For a century or more, sentimentality has been the cardinal aesthetic sin. To say a work of art is sentimental is perforce to damn it. To be sentimental is to be kitsch, phony, exaggerated, manipulative, self-indulgent, hypocritical, cheap and clichéd. It is the art of religious dupes, conservative apologists and corporate stooges. As kitsch, it is likened to fascist or Stalinist propaganda by Milan Kundera, Clement Greenberg, Harold Rosenberg, Dwight MacDonald and of course Theodor Adorno. The German novelist Hermann Broch wrote,”The producer of kitsch does not produce ‘bad’ art….It is not quite impossible to assess him according to aesthetic criteria; rather he should be judged as an ethically base being, a malefactor who profoundly desires evil.” The punk sneer pronounces the same verdict.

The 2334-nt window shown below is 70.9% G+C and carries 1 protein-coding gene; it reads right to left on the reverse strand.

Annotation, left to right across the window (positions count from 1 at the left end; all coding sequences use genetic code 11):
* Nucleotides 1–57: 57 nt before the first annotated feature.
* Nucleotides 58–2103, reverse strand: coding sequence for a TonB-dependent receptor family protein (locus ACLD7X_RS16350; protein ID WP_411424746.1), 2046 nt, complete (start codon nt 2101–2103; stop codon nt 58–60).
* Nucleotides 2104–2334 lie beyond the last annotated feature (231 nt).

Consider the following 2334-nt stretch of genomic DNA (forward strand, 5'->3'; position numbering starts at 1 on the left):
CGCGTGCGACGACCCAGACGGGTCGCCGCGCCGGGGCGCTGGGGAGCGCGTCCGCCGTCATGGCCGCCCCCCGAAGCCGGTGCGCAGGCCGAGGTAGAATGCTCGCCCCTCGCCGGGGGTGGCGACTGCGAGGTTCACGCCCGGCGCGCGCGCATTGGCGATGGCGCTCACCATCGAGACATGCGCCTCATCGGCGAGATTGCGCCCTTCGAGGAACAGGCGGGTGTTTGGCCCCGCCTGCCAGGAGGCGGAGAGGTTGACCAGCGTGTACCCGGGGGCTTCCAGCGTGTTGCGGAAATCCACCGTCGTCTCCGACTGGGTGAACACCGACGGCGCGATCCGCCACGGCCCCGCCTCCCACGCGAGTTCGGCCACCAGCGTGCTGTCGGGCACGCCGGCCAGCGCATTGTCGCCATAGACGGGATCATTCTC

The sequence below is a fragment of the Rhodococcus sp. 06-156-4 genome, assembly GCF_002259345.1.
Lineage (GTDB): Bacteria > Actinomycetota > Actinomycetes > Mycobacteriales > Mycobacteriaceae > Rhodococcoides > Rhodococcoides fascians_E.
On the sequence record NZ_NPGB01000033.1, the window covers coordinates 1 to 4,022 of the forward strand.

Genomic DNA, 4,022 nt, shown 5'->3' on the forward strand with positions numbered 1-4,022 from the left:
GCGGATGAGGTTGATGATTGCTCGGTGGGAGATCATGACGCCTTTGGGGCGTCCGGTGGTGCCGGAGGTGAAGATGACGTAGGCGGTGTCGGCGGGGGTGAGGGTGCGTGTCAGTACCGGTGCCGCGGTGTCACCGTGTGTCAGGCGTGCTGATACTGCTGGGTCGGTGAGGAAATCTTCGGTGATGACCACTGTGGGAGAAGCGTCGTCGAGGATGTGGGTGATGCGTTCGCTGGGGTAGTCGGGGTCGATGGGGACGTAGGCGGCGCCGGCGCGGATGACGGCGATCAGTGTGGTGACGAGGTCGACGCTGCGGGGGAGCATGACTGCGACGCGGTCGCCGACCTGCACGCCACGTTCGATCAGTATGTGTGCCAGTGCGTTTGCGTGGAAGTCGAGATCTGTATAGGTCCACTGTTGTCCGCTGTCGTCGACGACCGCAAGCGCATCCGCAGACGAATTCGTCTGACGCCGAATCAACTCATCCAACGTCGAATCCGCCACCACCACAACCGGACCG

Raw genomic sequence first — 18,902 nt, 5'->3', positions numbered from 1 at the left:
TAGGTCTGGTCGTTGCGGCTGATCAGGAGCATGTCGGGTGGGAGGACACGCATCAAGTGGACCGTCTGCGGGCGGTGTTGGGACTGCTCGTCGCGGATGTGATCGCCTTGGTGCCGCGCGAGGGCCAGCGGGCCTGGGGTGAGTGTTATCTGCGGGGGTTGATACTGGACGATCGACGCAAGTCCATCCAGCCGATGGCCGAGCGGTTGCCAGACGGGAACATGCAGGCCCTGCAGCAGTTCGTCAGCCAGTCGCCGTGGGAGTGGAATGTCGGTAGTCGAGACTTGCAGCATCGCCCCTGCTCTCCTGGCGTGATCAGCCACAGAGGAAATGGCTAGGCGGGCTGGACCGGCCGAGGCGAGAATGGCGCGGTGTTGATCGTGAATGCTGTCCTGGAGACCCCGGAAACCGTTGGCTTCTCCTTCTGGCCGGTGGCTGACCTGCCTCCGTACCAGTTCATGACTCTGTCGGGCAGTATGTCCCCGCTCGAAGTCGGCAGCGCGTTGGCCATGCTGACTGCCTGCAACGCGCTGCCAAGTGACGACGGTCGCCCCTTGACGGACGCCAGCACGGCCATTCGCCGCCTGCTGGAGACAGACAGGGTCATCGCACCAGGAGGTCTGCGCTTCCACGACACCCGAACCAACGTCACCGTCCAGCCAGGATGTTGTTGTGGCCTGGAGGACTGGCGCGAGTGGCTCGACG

“Subversion” today is sentimentality’s inverse: It is nearly always a term of approval. To show the subversiveness of a song, TV show, or movie is tantamount to validating it, not just in pop criticism but in academic scholarship. What is subversive? Transgression, satire, idiosyncrasy, radicalism, asserting a minority identity, throwing noise into the signal, upending convention, generally mitigating for change. But as social critic Thomas Frank has long argued, today those are values promoted by advertising, corporate-management gurus and high-tech entrepreneurs. Canadian authors Joseph Heath and Andrew Potter’s entertaining polemic The Rebel Sells adds that anticonformist impulses are the octane of consumerism, seeking the cutting edge, the very soul of Bourdieuvian distinction, whether in designer couture, organic cuisine or “uncommodified” culture.